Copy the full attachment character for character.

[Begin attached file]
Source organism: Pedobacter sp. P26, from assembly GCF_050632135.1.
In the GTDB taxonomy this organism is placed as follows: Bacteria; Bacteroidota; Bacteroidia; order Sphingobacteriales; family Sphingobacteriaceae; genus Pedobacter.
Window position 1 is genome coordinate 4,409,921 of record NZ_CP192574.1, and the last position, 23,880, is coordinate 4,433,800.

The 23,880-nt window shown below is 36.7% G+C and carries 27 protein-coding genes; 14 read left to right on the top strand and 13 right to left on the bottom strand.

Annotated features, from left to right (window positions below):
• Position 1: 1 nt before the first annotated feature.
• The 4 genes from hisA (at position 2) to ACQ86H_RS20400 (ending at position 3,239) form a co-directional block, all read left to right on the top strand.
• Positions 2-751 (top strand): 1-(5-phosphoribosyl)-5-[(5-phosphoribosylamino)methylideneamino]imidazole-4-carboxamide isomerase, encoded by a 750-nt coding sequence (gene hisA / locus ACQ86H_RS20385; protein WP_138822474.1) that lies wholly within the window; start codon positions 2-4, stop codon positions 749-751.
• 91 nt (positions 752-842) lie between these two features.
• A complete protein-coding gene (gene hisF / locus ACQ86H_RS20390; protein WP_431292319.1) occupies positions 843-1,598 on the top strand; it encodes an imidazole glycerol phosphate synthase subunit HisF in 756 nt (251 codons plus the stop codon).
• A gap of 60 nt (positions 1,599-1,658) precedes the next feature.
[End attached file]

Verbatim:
Source organism: Pedobacter sp. P26, from assembly GCF_050632135.1.
In the GTDB taxonomy this organism is placed as follows: Bacteria; Bacteroidota; Bacteroidia; order Sphingobacteriales; family Sphingobacteriaceae; genus Pedobacter.
Window position 1 is genome coordinate 4,409,921 of record NZ_CP192574.1, and the last position, 23,880, is coordinate 4,433,800.

The 23,880-nt window shown below is 36.7% G+C and carries 27 protein-coding genes; 14 read left to right on the top strand and 13 right to left on the bottom strand.

Annotated features, from left to right (window positions below):
• Position 1: 1 nt before the first annotated feature.
• The 4 genes from hisA (at position 2) to ACQ86H_RS20400 (ending at position 3,239) form a co-directional block, all read left to right on the top strand.
• Positions 2-751 (top strand): 1-(5-phosphoribosyl)-5-[(5-phosphoribosylamino)methylideneamino]imidazole-4-carboxamide isomerase, encoded by a 750-nt coding sequence (gene hisA / locus ACQ86H_RS20385; protein WP_138822474.1) that lies wholly within the window; start codon positions 2-4, stop codon positions 749-751.
• 91 nt (positions 752-842) lie between these two features.
• A complete protein-coding gene (gene hisF / locus ACQ86H_RS20390; protein WP_431292319.1) occupies positions 843-1,598 on the top strand; it encodes an imidazole glycerol phosphate synthase subunit HisF in 756 nt (251 codons plus the stop codon).
• A gap of 60 nt (positions 1,599-1,658) precedes the next feature.